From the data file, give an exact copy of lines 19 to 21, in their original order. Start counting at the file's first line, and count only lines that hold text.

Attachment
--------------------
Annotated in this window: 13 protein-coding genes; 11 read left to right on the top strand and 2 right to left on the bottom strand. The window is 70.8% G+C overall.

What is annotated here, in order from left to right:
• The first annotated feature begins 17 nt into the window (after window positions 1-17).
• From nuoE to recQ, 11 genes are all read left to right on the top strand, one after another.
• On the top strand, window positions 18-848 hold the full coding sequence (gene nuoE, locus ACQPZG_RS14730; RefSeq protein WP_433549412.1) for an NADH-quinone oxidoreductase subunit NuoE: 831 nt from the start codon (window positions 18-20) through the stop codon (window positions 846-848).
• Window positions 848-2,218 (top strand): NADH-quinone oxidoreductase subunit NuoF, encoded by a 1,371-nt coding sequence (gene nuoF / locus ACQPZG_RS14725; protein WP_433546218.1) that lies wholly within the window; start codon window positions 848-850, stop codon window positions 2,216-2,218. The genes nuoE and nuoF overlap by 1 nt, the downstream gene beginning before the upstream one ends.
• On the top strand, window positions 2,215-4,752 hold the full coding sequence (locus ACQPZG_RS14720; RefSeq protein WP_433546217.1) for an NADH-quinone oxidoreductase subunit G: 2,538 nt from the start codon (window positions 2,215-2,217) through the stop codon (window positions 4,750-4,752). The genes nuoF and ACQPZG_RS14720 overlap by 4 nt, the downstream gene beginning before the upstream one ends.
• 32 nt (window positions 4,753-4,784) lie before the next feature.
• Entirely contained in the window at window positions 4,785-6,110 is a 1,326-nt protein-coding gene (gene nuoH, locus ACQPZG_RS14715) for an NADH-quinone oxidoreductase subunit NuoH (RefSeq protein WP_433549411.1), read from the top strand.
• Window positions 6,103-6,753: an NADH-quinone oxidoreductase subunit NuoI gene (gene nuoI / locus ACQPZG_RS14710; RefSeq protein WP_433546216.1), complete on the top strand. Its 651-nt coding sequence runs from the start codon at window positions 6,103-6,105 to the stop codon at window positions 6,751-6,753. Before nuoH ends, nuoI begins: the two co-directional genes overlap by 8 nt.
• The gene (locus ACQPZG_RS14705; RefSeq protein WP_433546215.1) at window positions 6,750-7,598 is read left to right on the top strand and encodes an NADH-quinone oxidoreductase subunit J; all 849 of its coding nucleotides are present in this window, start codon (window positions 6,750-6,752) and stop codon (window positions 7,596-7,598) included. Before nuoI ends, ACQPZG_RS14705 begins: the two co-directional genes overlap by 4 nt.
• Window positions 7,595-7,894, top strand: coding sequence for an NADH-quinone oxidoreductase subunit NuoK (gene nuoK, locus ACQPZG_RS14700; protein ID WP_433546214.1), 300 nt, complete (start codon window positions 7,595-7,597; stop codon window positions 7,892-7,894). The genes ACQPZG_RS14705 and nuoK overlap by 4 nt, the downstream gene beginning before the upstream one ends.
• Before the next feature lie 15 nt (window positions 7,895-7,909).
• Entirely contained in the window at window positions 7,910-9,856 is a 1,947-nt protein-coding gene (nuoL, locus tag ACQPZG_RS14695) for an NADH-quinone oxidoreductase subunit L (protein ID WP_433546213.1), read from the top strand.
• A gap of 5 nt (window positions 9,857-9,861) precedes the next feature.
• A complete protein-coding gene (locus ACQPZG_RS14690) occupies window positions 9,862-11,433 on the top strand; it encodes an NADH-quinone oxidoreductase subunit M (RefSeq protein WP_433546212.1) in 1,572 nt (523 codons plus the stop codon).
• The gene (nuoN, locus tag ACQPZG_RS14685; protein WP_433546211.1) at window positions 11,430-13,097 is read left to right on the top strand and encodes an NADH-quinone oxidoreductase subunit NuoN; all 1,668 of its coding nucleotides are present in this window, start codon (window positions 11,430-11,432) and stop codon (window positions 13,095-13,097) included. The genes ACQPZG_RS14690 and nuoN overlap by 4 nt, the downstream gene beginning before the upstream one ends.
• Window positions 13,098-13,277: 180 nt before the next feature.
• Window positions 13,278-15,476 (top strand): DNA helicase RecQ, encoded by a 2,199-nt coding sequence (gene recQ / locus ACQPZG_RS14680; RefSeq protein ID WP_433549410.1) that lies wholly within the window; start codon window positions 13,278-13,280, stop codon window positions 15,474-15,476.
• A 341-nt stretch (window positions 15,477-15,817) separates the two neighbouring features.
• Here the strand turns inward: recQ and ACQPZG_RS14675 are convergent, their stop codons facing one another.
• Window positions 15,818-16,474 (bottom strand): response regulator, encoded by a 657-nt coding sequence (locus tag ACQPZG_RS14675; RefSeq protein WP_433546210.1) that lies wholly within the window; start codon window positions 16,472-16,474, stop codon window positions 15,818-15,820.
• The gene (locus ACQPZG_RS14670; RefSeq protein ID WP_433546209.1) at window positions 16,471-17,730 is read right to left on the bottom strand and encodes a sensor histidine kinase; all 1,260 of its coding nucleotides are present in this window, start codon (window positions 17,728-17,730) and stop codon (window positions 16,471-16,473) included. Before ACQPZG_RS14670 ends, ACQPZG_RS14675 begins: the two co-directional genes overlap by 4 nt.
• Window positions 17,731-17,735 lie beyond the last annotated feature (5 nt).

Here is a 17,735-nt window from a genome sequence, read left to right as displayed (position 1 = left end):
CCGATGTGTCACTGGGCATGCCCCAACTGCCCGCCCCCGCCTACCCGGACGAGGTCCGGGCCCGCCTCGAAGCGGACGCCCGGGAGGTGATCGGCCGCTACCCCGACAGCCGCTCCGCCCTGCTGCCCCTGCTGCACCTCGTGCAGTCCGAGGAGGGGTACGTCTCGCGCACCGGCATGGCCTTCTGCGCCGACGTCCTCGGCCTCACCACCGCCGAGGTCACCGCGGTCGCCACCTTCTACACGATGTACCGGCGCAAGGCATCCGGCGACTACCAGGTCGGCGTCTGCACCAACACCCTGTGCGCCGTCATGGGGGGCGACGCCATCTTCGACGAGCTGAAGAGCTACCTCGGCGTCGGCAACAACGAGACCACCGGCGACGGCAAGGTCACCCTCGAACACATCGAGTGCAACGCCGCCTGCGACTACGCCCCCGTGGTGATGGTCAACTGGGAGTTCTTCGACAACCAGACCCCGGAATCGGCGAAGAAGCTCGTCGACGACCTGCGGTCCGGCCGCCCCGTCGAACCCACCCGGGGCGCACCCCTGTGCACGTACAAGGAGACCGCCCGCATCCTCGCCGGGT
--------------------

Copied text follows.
• Window positions 13,278-15,476 (top strand): DNA helicase RecQ, encoded by a 2,199-nt coding sequence (gene recQ / locus ACQPZG_RS14680; RefSeq protein ID WP_433549410.1) that lies wholly within the window; start codon window positions 13,278-13,280, stop codon window positions 15,474-15,476.
• A 341-nt stretch (window positions 15,477-15,817) separates the two neighbouring features.
• Here the strand turns inward: recQ and ACQPZG_RS14675 are convergent, their stop codons facing one another.